What is the Kyoto Protocol all about? Basically, it’s an agreement negotiated by a number of countries in 1997, and it came into its force after the ratification of Russia in 2005. The main reason for this long timespan between its agreement and engagement is that more than 50 parties needed to ratify it due to the fact that they are responsible for the emission of over 50% of greenhouse gases in the world.
This important protocol was developed under the UNFCCC, and those parties that took part in its ratification and discussion agreed to cut their carbon emissions and the emissions of other greenhouse gases, including methane, nitrous oxide, etc.
If they keep emitting these harmful gases above the decided targets, they will be responsible and take part in emissions trading, which means buying credits from other countries that can exceed specific reduction targets to offset.
The main goal of the Kyoto Protocol is to force participants to collectively decrease their emission of greenhouse gases, and the current result of this effort is more than 5% below the emission levels in the past. This number is a collective one, and this means that some countries have higher targets, while others have the lower ones. As an example, the US is expected to decrease its emissions by 7%. There is a special chart that can provide you with a better understanding why different participants have different targets.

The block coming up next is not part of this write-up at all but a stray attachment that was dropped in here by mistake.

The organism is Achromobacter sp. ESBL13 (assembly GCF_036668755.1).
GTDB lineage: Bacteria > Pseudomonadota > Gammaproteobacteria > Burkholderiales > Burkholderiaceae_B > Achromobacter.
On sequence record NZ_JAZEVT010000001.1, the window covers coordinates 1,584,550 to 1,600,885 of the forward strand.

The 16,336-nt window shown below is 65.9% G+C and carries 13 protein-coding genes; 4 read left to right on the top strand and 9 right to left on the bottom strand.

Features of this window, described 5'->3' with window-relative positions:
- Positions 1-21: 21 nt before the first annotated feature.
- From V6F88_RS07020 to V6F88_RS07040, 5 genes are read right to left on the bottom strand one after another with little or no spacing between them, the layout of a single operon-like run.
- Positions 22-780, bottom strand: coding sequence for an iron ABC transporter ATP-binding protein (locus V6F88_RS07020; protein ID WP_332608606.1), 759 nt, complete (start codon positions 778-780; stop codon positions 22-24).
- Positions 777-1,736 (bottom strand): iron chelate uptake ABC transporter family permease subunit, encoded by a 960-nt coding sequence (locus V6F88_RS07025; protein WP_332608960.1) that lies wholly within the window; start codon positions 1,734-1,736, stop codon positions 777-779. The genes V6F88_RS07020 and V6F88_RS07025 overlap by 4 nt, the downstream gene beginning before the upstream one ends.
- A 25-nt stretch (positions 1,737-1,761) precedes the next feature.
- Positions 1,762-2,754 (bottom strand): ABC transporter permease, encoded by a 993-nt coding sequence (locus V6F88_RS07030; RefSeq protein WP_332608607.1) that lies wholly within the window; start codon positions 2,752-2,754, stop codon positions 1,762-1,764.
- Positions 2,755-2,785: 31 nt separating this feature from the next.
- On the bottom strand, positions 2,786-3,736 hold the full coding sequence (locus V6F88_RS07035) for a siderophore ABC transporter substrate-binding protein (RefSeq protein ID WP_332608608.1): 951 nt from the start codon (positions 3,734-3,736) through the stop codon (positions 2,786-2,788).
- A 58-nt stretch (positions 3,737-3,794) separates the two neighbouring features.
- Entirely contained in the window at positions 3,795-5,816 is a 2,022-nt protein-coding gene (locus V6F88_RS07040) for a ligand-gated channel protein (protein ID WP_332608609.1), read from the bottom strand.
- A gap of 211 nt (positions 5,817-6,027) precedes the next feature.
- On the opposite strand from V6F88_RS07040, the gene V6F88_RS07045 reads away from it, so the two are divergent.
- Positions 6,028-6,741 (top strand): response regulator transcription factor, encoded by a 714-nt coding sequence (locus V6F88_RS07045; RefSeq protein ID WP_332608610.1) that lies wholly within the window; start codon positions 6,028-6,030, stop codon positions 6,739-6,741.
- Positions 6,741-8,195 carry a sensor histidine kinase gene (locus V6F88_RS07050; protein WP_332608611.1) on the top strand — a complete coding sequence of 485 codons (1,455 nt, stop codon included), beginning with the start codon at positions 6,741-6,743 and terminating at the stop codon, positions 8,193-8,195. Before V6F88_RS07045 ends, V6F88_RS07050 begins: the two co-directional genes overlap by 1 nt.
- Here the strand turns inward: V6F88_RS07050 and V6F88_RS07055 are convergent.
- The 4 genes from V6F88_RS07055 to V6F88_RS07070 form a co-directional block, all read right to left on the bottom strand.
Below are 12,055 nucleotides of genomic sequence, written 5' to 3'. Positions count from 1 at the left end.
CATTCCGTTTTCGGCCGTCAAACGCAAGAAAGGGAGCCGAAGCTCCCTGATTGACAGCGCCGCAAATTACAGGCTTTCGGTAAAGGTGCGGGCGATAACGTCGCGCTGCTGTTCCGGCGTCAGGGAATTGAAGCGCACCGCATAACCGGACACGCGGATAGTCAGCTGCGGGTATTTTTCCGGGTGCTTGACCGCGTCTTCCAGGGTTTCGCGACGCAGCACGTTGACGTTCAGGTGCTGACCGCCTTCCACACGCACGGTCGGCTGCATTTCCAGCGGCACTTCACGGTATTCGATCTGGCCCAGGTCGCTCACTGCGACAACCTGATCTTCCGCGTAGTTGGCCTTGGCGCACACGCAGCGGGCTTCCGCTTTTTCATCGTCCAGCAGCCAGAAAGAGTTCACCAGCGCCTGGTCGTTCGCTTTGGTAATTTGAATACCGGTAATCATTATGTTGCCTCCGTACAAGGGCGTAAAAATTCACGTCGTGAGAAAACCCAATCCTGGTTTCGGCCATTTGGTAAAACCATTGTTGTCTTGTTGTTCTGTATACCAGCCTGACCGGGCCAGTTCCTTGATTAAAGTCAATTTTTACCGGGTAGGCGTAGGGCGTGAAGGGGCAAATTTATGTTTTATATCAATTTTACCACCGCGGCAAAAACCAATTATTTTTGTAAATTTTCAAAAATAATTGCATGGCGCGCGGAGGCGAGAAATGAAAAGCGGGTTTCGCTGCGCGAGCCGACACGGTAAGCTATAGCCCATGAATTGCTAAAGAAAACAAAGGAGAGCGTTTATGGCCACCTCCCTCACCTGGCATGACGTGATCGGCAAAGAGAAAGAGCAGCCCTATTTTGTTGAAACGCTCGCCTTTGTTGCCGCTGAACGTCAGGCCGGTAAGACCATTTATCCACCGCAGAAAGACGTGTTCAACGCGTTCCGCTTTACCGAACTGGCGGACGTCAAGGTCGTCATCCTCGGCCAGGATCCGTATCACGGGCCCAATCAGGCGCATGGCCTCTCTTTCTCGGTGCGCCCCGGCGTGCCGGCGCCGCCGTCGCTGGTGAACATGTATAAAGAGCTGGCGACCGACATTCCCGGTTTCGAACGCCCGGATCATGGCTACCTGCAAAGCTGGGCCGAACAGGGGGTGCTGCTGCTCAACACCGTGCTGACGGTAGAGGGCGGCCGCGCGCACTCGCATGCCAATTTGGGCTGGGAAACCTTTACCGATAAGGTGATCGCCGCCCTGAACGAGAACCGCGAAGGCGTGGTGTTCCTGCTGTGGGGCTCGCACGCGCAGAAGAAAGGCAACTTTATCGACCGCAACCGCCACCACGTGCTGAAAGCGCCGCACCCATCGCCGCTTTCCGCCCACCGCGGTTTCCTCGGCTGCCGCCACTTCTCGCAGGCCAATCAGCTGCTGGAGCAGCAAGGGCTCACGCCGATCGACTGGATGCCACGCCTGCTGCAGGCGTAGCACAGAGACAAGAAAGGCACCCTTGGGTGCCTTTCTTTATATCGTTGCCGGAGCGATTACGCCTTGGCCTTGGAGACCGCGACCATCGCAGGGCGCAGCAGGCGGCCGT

When it comes to China and India, the countries that also ratified this protocol, they are not required to decrease their greenhouse gases emissions according to the fact that they are developing regions. They were not the main culprits for increased emissions during industrialization so that they are not considered as the main cause for global warming.
Take into consideration major differences in the populations of participants and you will understand why the West decided to outsource a big part of its greenhouse emissions to such countries as India and China. This aspect is a hole in the Kyoto Protocol, regardless of whether it was coincidental or intended.
Finally, it’s true that many countries in the world signed this protocol, but their signatures alone remain symbolic and is considered just as a gesture of supporting. They need to ratify it to start carrying legal obligations and responsibilities while making it a contractual arrangement. Hopefully, this incentive won’t be doomed to fail its main objectives.
What is the Kyoto Protocol all about? Basically, it’s an agreement negotiated by a number of countries in 1997, and it came into its force after the ratification of Russia in 2005.